In the mid 19th century, Volunteer Rifle Corps were being formed for defence against a perceived threat from France. The Dunfermline unit needed additional funding, so an ambitious event was organised. In “The Dunfermline Volunteers Bazaar” Sue Mowat tells the story of the hard-working ladies who ran it and gives us a vivid insight into the life of the town 150 years ago.
Queen Margaret is one of Dunfermline’s best known historical figures, but what was her role in the development of Scotland, almost one thousand years ago? In “Queen Margaret – How important was she to Scotland” George Robertson outlines her life and achievements.
In “The Abbey Graveyard Toolhouse” Sue Mowat corrects some common misconceptions about an unusual small building in the Abbey churchyard and also tells of the opening of the first museum in Dunfermline.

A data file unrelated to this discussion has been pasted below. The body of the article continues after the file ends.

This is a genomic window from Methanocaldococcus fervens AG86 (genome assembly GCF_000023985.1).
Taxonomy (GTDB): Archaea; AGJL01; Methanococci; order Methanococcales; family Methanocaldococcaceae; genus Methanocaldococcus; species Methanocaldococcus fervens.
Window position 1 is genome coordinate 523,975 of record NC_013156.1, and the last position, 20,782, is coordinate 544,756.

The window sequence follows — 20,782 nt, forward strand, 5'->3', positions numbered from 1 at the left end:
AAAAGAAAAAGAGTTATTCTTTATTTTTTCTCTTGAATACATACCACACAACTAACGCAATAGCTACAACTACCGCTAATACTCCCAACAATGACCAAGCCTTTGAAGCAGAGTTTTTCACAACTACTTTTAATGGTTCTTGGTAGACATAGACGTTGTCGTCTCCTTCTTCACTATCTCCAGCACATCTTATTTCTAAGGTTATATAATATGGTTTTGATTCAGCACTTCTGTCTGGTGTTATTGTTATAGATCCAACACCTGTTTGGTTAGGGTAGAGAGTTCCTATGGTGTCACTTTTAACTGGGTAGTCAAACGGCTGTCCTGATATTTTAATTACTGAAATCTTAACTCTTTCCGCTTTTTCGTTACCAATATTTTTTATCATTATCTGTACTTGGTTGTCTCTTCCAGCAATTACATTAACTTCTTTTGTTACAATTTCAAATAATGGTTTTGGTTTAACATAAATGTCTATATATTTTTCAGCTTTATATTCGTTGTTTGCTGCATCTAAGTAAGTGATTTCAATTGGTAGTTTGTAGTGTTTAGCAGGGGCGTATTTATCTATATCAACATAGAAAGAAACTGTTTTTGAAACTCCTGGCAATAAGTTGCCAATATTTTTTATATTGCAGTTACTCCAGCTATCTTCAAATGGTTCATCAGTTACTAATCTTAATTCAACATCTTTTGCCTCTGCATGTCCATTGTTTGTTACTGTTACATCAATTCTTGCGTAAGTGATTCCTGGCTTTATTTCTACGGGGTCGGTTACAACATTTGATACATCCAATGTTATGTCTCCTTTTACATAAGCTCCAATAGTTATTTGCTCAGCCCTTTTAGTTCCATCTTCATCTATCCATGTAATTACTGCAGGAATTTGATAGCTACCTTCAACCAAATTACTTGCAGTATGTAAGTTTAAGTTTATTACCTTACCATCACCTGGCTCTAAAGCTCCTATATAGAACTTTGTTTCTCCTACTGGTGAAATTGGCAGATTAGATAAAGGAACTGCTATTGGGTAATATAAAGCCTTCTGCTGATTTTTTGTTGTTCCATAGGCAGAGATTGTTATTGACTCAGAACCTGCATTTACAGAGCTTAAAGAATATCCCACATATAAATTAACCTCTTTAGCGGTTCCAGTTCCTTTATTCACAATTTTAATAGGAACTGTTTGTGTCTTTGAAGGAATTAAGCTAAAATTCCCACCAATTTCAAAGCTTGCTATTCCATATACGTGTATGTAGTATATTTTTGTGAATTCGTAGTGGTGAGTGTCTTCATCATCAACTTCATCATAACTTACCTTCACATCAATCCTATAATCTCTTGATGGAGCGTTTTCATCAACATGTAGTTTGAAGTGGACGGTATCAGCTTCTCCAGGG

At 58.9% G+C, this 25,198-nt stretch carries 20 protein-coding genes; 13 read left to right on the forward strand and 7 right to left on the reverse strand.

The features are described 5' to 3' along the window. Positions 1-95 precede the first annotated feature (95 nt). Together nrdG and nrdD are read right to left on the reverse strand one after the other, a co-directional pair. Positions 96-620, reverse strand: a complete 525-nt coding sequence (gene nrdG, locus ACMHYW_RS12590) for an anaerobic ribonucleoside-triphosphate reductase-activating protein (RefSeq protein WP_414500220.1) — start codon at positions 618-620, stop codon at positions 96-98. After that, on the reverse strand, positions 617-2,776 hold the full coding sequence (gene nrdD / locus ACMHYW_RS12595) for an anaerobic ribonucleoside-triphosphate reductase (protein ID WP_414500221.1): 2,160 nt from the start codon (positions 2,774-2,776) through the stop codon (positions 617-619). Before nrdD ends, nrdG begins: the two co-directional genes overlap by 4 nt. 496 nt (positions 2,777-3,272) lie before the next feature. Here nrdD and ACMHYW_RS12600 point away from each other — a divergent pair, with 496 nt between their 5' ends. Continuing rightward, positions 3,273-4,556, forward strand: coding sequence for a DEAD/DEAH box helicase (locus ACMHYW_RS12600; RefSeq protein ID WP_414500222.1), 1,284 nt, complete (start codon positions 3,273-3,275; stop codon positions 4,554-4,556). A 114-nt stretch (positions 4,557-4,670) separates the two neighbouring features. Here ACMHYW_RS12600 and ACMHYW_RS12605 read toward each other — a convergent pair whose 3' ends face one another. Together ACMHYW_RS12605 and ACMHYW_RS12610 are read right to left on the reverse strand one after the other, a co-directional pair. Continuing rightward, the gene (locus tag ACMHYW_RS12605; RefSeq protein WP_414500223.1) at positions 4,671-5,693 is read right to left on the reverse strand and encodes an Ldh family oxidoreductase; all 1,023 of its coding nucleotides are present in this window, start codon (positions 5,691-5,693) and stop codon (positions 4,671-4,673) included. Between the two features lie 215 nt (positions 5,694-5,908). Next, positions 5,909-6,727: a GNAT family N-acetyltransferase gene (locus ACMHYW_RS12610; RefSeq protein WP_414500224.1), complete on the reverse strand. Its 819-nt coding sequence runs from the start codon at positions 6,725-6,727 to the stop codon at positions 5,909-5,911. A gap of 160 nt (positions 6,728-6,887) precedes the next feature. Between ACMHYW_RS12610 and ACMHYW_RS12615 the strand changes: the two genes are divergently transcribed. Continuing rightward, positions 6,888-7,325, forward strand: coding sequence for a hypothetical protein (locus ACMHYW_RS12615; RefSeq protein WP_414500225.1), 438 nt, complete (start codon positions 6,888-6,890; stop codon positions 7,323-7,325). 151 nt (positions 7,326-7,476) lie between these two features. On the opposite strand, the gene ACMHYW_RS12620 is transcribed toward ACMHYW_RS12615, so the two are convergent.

After the Crimean War, a large number of captured cannons were given to British towns as trophies. In “The Graveyard Gun” Sue Mowat gives us an insight into local politics in the 19th Century and the decidedly mixed response to Dunfermline’s Russian Gun.
In “William Richmond, Clay Pipe Manufacturer“, George Beattie gives us another article in a series on Dunfermline’s Industrial Past, with the history of a firm which made and sold clay pipes for over eighty years in Dunfermline.